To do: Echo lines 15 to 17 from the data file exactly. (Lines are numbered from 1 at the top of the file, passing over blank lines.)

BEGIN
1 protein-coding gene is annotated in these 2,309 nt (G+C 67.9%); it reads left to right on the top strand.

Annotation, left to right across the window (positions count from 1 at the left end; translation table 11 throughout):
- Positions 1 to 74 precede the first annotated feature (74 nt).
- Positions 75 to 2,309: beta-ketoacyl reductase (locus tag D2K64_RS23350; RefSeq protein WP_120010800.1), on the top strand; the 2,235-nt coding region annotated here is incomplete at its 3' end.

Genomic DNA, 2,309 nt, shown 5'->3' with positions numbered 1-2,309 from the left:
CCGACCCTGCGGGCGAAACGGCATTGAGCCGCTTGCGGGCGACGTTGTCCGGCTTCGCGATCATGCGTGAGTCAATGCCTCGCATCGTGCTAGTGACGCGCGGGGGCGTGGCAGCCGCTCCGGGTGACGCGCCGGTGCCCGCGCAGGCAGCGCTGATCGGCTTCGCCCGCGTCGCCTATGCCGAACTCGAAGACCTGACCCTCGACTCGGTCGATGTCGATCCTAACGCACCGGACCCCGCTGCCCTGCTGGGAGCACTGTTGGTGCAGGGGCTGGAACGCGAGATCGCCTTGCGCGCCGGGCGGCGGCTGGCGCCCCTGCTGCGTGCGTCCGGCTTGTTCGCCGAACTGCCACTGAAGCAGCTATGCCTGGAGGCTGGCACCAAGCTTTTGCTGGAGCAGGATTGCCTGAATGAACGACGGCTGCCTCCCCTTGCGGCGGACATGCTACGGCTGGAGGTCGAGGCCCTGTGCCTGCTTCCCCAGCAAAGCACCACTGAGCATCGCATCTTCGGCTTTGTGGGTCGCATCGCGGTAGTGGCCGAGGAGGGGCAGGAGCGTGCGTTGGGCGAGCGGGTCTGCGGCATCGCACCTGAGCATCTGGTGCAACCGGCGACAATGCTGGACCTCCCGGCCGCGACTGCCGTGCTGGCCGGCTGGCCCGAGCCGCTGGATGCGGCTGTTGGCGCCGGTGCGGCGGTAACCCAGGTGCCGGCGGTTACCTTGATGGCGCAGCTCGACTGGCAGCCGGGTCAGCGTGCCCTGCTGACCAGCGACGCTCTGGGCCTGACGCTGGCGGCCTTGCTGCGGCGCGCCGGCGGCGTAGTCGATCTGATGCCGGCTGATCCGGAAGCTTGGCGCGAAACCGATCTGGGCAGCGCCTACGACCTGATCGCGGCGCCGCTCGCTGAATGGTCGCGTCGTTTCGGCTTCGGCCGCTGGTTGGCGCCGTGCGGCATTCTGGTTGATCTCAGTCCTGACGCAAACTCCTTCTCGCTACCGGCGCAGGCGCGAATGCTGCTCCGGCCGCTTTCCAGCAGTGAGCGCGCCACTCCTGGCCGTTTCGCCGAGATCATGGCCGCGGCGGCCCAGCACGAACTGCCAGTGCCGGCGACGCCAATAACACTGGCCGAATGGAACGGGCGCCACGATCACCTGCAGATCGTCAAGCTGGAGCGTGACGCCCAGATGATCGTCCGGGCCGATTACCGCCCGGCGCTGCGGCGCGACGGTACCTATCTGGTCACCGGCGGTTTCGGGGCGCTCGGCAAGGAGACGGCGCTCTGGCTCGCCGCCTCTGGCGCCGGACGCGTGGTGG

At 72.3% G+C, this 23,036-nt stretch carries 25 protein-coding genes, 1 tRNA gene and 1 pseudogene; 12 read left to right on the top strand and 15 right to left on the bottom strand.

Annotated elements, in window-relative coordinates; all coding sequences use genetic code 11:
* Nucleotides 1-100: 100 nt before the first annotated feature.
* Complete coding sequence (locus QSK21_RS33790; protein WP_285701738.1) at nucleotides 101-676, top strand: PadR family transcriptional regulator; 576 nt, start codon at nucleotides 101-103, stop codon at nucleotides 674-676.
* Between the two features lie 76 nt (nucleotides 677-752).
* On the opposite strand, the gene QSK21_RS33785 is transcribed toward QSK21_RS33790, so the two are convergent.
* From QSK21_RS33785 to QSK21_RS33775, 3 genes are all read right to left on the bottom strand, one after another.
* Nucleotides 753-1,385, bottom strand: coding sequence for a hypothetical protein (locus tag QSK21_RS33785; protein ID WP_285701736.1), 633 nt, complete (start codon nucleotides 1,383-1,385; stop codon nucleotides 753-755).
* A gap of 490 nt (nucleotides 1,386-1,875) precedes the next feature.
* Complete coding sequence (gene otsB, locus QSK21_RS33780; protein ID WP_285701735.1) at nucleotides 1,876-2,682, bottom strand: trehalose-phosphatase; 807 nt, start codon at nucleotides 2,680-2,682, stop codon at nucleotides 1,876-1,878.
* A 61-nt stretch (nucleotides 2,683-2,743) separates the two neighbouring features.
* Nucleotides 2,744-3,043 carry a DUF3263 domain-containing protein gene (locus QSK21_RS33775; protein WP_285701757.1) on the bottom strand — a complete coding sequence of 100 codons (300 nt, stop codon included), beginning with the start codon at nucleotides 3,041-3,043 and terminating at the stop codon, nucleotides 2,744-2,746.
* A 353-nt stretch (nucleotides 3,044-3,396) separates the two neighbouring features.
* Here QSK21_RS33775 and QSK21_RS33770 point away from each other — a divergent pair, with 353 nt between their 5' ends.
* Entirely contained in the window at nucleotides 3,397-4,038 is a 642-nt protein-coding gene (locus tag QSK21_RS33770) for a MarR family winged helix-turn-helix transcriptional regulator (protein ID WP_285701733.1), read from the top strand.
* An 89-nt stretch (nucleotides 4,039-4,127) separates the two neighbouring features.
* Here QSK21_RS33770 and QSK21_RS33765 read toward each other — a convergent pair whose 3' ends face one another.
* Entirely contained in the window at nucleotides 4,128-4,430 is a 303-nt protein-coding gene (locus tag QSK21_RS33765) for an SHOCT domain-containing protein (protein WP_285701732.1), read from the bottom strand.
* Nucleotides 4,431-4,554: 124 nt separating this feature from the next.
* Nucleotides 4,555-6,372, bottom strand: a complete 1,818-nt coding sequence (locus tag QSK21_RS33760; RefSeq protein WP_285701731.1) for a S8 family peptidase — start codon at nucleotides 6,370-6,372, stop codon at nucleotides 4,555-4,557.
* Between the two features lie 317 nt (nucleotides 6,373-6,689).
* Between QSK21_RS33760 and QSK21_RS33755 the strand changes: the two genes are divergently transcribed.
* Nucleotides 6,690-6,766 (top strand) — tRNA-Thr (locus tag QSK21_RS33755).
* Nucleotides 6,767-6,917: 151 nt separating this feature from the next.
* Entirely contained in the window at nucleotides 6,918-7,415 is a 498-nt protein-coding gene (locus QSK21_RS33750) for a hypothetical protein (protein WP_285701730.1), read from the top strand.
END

* A gap of 490 nt (nucleotides 1,386-1,875) precedes the next feature.
* Complete coding sequence (gene otsB, locus QSK21_RS33780; protein ID WP_285701735.1) at nucleotides 1,876-2,682, bottom strand: trehalose-phosphatase; 807 nt, start codon at nucleotides 2,680-2,682, stop codon at nucleotides 1,876-1,878.
* A 61-nt stretch (nucleotides 2,683-2,743) separates the two neighbouring features.